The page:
David Price’s season debut could be pushed back to May

Getty Images
Leave a comment

David Price showed “strength improvements” in his elbow on Saturday, but Red Sox’ manager John Farrell still doesn’t think the left-hander will be ready to throw by the start of the season — or for a few weeks afterward. According to ESPN’s Scott Lauber, the 31-year-old might not be ready to debut until May at the earliest.

Price hasn’t thrown off of a mound this spring after experiencing soreness in his left elbow on March 1. Surgery doesn’t appear to be necessary, but the Red Sox are playing it extra safe with their No. 3 starter in hopes that rest and rehabilitation will return him to full health sometime during the 2017 season. For now, Price has been restricted to short games of catch until he’s cleared to resume a more rigorous throwing program. Via MLB.com’s Ian Browne:

[There were] strength improvements to the point of putting the ball back in his hand a little more consistently,” said manager John Farrell. “Today’s the first step for that. A short game of catch. That’s what he’s going through. Not off a mound but just to get the arm moving with a ball in flight, and he will continue in this phase for a period of time. There’s no set distance and volume yet to the throws.

The lefty is coming off of a lackluster 2016 season, during which he delivered a 3.99 ERA, 2.0 BB/9 and 8.9 SO/9 over 230 innings for the Red Sox.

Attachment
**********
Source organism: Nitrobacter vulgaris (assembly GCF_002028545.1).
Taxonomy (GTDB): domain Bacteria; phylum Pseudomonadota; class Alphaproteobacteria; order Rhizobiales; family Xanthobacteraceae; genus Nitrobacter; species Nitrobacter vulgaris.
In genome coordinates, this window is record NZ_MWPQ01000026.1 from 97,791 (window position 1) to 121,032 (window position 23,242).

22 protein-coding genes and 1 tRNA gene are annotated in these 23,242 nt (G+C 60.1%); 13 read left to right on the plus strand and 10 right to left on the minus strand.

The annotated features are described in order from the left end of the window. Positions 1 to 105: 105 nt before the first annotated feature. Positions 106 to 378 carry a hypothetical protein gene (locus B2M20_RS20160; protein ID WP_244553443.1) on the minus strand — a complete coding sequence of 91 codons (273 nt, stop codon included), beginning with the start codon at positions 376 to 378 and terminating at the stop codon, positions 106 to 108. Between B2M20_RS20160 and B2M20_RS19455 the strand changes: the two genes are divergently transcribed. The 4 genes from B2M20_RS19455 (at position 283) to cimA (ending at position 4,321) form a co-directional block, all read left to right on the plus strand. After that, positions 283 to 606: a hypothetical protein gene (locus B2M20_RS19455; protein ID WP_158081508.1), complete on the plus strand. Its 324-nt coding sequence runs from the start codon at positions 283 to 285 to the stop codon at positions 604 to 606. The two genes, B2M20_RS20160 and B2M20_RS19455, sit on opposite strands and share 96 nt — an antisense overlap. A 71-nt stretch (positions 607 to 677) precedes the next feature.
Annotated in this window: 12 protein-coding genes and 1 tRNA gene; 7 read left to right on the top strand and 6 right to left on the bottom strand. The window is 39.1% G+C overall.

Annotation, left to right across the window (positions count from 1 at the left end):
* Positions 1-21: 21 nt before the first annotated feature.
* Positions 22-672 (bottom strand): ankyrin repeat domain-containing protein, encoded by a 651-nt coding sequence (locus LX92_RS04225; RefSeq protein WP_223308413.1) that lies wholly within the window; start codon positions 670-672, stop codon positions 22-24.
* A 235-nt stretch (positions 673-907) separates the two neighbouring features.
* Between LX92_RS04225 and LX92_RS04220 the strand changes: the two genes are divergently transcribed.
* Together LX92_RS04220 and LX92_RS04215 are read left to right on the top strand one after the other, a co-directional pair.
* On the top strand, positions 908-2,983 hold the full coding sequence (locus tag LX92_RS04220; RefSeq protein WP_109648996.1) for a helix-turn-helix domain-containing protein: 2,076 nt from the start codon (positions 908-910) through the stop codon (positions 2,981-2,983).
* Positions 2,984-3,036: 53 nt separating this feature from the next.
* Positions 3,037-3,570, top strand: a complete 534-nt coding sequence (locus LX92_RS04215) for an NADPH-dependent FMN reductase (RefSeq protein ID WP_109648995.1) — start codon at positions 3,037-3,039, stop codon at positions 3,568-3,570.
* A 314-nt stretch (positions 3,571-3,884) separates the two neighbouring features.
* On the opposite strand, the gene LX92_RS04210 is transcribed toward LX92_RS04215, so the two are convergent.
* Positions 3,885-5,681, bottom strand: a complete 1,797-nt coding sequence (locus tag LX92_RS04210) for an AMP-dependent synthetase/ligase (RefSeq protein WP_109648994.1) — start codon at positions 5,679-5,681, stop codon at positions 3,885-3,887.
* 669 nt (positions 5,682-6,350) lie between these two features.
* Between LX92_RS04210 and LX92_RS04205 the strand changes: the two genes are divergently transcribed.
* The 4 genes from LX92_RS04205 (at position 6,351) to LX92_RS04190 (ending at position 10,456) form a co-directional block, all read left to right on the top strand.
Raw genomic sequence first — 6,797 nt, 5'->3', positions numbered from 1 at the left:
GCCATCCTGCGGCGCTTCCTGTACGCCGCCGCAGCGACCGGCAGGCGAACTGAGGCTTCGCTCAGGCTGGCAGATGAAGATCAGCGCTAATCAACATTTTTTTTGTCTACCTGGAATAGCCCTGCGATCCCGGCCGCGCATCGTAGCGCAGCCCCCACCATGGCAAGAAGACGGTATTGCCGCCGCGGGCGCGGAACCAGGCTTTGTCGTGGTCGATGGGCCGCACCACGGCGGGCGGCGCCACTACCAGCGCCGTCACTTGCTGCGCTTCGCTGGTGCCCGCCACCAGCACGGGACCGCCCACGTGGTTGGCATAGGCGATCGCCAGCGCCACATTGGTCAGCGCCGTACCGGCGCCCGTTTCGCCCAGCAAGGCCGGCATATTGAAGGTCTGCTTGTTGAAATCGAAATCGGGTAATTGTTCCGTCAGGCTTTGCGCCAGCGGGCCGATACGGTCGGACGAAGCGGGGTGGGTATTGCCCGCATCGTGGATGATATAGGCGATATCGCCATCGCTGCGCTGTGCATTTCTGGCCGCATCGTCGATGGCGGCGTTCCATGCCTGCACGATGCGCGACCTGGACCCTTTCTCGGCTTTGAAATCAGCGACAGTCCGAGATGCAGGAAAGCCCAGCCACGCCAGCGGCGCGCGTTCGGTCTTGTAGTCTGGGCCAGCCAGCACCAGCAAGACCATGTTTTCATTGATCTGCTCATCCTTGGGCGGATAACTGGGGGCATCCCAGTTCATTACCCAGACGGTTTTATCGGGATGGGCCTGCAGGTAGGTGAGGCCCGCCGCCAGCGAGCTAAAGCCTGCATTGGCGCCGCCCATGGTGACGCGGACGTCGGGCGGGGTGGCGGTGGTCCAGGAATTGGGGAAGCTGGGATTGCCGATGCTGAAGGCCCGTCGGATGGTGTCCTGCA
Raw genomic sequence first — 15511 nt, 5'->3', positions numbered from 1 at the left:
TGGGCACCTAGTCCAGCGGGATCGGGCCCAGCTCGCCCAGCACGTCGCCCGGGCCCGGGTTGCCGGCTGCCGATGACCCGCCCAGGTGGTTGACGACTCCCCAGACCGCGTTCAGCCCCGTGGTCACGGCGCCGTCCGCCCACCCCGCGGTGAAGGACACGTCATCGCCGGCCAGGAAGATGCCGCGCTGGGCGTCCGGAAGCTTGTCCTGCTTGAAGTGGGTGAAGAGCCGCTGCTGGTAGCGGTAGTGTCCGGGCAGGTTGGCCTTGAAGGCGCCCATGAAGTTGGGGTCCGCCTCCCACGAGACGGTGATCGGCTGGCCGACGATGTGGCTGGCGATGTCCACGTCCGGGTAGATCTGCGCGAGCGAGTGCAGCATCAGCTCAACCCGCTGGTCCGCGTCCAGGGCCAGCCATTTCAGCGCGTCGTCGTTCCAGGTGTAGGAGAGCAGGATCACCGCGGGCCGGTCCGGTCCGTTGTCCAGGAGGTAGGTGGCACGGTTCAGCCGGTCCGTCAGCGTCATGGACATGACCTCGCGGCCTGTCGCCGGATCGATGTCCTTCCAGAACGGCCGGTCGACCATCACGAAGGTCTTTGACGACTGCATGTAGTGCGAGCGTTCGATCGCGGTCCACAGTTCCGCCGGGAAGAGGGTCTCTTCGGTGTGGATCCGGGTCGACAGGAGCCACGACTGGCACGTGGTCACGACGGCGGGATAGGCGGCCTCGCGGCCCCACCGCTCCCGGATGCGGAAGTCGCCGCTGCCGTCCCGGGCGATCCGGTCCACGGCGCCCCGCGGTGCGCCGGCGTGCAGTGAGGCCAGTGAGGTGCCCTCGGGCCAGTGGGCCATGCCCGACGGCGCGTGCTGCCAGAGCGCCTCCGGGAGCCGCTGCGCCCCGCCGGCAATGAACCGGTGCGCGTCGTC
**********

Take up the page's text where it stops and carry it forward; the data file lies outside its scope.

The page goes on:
Yadier Molina will not enter contract negotiations during the 2017 season

Getty Images
2 Comments

Derrick Goold of the St. Louis Post-Dispatch reports that Cardinals’ catcher Yadier Molina is still open to extension talks during the last week of spring training. Once Opening Day rolls around, however, Molina has preemptively nixed any contract negotiations until the end of the 2017 season, when he’s scheduled to hit free agency.

Molina wants to stay with the Cardinals, or so he’s telling reporters, but he’s also “not afraid” to test the free agent market this fall should a deal fail to materialize. Via Goold:

I would love to stay, but at the same time I’m not afraid to go to free agency. I’ve still got many years in the tank. Believe me. I feel great. I feel like a 20-year-old kid. I’m not afraid to go to free agency.

The 34-year-old backstop is entering his final year under contract, though Goold points out that he has a $15 million option for 2018 that he can choose to decline in the event that it’s exercised by the team. He’s reportedly searching for a figure closer to those made by other top catchers like Buster Posey and Russell Martin.

The 2017 season will mark Molina’s 14th year in the Cardinals’ organization, building on a career that has spanned seven All-Star campaigns, nine postseason runs and two World Series championships in St. Louis. He batted .307/.360/.427 with eight home runs and a .787 OPS for the club in 2016.